Becoming an officer of the law is no cake walk. These officers are going into a career that sees danger almost every day, with high stress and little recognition. Which is why out of 329 applicants, only 44 qualified for the academy. "Backgrounds checks, intensive polygraphs, physicals, enormous amount of investments just to get here," says Lubbock Police Chief Claude Jones.
Lubbock police are looking for more than a few good men and women, try about a hundred. "This is the largest class in our history," says Chief Jones. But even if all 44 recruits graduate, the force will still need about 70 officers to fill the city council goal of two officers for every one thousand citizens.
In order to get applicants the city council has stepped up to give the LPD the resources they need to hire the right recruits. "We can compete with larger cities, we can hire qualified good people," said Chief Jones.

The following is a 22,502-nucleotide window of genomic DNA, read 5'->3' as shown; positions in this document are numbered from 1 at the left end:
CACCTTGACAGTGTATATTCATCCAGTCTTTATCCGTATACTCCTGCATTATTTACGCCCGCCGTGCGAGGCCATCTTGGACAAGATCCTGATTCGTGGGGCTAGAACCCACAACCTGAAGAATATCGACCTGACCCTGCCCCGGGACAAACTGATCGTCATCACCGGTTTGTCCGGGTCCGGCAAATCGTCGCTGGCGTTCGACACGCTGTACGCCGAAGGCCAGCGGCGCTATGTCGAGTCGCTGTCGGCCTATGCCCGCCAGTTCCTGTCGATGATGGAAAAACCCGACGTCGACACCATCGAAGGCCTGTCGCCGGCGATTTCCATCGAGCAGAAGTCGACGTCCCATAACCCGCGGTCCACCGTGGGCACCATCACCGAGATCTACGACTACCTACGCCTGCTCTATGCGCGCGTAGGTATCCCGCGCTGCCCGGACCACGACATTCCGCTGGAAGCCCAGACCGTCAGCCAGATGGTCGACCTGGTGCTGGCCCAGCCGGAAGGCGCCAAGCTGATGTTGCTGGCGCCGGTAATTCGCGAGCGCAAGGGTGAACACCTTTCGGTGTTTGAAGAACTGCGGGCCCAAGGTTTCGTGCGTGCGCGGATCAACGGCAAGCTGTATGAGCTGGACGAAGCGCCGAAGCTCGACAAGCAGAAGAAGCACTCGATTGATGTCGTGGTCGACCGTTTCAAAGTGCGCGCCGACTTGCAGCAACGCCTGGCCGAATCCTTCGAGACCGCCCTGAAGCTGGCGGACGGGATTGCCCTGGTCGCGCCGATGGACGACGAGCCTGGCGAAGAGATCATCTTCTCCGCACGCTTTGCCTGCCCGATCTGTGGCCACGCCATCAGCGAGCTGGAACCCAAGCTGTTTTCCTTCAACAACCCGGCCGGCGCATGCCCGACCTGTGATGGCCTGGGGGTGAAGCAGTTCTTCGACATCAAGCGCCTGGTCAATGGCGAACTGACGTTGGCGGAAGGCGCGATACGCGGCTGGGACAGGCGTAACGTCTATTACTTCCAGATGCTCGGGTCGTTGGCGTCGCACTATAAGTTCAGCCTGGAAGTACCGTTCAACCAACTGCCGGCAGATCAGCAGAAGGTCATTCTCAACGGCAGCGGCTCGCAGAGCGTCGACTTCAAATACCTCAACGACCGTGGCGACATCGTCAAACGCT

|3 Recruits: Same Goal, Different Roads|
Officers in training make $18 an hour, nearly double what the class of 1991 made. With the continued support financially from taxpayers the chief believes they'll keep producing quality officers. "Public safety is a priority, and we can see that with this class," says Jones.
The city invests thousands of dollars in background checks, polygraphs and interviewing before the recruits get to the classrooms. So if one person were to drop out, the city does lose out on that money.